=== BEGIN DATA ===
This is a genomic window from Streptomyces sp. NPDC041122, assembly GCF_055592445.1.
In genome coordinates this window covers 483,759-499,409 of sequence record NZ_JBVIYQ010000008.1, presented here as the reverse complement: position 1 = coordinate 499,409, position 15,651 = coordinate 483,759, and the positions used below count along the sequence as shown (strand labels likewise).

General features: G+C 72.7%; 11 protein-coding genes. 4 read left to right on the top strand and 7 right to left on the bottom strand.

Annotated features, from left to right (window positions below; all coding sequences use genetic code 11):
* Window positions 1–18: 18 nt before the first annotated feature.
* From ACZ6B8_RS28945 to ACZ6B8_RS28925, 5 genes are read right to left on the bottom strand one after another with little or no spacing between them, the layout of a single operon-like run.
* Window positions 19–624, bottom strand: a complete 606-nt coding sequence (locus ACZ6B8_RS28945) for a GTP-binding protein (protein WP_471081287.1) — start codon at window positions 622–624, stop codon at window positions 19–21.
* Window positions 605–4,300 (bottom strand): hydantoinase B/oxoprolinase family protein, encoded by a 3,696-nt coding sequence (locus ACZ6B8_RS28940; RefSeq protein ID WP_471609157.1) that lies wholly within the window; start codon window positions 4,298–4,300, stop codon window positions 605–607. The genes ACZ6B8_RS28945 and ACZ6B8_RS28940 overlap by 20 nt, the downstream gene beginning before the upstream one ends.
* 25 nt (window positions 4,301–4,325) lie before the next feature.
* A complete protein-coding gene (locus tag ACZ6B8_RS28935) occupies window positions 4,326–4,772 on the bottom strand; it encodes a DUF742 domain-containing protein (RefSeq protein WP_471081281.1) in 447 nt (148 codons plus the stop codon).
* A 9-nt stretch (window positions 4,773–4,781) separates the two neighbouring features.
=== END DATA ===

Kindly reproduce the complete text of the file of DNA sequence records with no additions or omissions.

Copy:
This is a genomic window from Streptomyces sp. NPDC041122, assembly GCF_055592445.1.
In genome coordinates this window covers 483,759-499,409 of sequence record NZ_JBVIYQ010000008.1, presented here as the reverse complement: position 1 = coordinate 499,409, position 15,651 = coordinate 483,759, and the positions used below count along the sequence as shown (strand labels likewise).

General features: G+C 72.7%; 11 protein-coding genes. 4 read left to right on the top strand and 7 right to left on the bottom strand.

Annotated features, from left to right (window positions below; all coding sequences use genetic code 11):
* Window positions 1–18: 18 nt before the first annotated feature.
* From ACZ6B8_RS28945 to ACZ6B8_RS28925, 5 genes are read right to left on the bottom strand one after another with little or no spacing between them, the layout of a single operon-like run.
* Window positions 19–624, bottom strand: a complete 606-nt coding sequence (locus ACZ6B8_RS28945) for a GTP-binding protein (protein WP_471081287.1) — start codon at window positions 622–624, stop codon at window positions 19–21.
* Window positions 605–4,300 (bottom strand): hydantoinase B/oxoprolinase family protein, encoded by a 3,696-nt coding sequence (locus ACZ6B8_RS28940; RefSeq protein ID WP_471609157.1) that lies wholly within the window; start codon window positions 4,298–4,300, stop codon window positions 605–607. The genes ACZ6B8_RS28945 and ACZ6B8_RS28940 overlap by 20 nt, the downstream gene beginning before the upstream one ends.
* 25 nt (window positions 4,301–4,325) lie before the next feature.
* A complete protein-coding gene (locus tag ACZ6B8_RS28935) occupies window positions 4,326–4,772 on the bottom strand; it encodes a DUF742 domain-containing protein (RefSeq protein WP_471081281.1) in 447 nt (148 codons plus the stop codon).
* A 9-nt stretch (window positions 4,773–4,781) separates the two neighbouring features.